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Trump University's hand-picked 'terrific staff' included drug dealer, sex offender, many deep in debt

The Japan Times

WASHINGTON – Donald Trump says he hand-picked only the best to teach success at Trump University. But dozens of those hired by the company had checkered pasts -- including serious financial problems and even convictions for cocaine trafficking or child molestation, an Associated Press investigation has found. The AP identified 107 people listed as speakers and staff on more than 21,000 pages of customer-satisfaction surveys the Republican presidential nominee has released as part of his defense against three lawsuits. Trump and his attorneys have said repeatedly that the surveys show the overwhelming majority of participants were satisfied. However, the suits allege his namesake real-estate seminars were a massive fraud designed to "upsell" students into buying course packages costing as much as $35,000.


Trump U staff included drug trafficker, child molester

Associated Press

This photo from the Georgia Bureau of Investigation's Sex Offender Registry shows Ron P. Broussard Jr. Records show former Trump University staffer Broussard, 48, was convicted at court martial in 1994 of sodomy and indecent acts with a child. But dozens of those hired by the company had checkered pasts, including serious financial problems and even convictions for cocaine trafficking or child molestation, an Associated Press investigation has found. This photo from the Georgia Bureau of Investigation's Sex Offender Registry shows Ron P. Broussard Jr. Records show former Trump University staffer Broussard, 48, was convicted at court martial in 1994 of sodomy and indecent acts with a child. Records also show Damian D. Pell, who helped teach at least 23 Trump University seminars from 2008 to 2010, pleaded guilty in Florida to a felony charge of trafficking cocaine.


Trump settles Trump University lawsuits for $25m

BBC News

Donald Trump has settled three Trump University lawsuits for $25m (£20m), the New York Attorney General has said. The US president-elect was being sued by former students who paid $35,000 (£28,000) for real estate "secrets" from his "hand-picked" instructors. Mr Trump had repeatedly said he would not settle the class-action lawsuits. Attorney General Eric Schneiderman said the settlement was a "stunning reversal" by Mr Trump and a "major victory" for victims. The businessman faced three fraud lawsuits in California and New York.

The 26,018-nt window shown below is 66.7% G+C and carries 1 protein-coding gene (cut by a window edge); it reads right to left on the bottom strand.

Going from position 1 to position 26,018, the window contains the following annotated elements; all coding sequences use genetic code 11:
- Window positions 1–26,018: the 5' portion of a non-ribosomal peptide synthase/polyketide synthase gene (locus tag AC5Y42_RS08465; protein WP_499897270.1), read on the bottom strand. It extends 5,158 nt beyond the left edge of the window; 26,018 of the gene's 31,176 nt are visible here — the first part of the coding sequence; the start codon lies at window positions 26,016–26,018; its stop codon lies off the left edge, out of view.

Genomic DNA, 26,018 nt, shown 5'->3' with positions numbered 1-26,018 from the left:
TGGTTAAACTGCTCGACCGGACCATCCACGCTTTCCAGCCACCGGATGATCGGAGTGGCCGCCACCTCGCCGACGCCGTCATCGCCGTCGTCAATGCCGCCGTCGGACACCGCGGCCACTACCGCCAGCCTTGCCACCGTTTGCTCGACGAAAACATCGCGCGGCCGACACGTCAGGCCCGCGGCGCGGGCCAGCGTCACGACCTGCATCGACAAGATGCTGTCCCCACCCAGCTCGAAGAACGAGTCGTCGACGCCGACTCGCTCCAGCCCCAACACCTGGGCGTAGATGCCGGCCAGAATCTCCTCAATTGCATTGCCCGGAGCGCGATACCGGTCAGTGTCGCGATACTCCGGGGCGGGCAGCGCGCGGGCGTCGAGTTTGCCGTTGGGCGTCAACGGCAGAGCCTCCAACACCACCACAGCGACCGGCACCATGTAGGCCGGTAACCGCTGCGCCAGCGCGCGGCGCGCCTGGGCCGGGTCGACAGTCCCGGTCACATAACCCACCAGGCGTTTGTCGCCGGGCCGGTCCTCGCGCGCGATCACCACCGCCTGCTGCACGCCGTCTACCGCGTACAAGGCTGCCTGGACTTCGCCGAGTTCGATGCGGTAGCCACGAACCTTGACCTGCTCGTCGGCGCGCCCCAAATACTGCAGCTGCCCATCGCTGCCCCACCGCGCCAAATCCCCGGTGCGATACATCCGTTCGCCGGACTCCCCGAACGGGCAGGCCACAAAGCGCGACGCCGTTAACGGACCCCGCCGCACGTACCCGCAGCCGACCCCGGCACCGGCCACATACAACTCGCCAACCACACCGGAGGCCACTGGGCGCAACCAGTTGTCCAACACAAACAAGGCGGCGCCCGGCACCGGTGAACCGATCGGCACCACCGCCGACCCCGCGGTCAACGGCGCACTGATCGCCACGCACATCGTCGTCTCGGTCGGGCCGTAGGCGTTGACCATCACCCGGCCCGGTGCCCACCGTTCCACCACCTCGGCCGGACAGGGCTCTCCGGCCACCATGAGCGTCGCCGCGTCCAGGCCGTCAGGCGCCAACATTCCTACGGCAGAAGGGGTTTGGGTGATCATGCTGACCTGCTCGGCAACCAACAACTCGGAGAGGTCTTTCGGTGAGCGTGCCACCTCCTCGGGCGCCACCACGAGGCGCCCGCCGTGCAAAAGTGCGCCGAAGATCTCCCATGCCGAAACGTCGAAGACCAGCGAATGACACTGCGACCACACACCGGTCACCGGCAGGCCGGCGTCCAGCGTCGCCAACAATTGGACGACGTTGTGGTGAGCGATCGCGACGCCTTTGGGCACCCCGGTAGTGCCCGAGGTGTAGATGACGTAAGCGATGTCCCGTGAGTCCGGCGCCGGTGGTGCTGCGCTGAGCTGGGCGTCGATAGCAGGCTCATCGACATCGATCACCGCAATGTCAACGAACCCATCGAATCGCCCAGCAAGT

Donald Trump moves to block the release of his video testimony in university lawsuit

Los Angeles Times

Attorneys for Donald Trump are seeking to block the filing of a portion of his video-recorded deposition in a class-action lawsuit by former Trump University students, a move that could prevent the public release of the videos, according to a court document filed Friday. If made public, the videos could be a powerful weapon in campaign advertisements targeting Trump, the presumptive Republican presidential nominee, as he faces off against Hillary Clinton in the general election. A partial transcript of Trump's testimony, which took place in December and January, has already been released at the order of U.S. District Judge Gonzalo Curiel. But the video will illuminate Trump's remarks in a way that words on a page cannot, said Larry J. Sabato, director of the University of Virginia Center for Politics. "We all know Trump well enough now to imagine what he said and what his nonverbal cues were," Sabato said.


Trump University: It's Worse Than You Think

The New Yorker

Following the release, earlier this week, of testimony filed in a federal lawsuit against Trump University, the United States is facing a high-stakes social-science experiment. Will one of the world's leading democracies elect as its President a businessman who founded and operated a for-profit learning annex that some of its own employees regarded as a giant rip-off, and that the highest legal officer in New York State has described as a classic bait-and-switch scheme? If anyone still has any doubt about the troubling nature of Donald Trump's record, he or she should be obliged to read the affidavit of Ronald Schnackenberg, a former salesman for Trump University. Schnackenberg's testimony was one of the documents unsealed by a judge in the class-action suit, which was brought in California by some of Trump University's disgruntled former attendees. Schnackenberg, who worked in Trump's office at 40 Wall Street, testified that "while Trump University claimed it wanted to help consumers make money in real estate, in fact Trump University was only interested in selling every person the most expensive seminars they possibly could."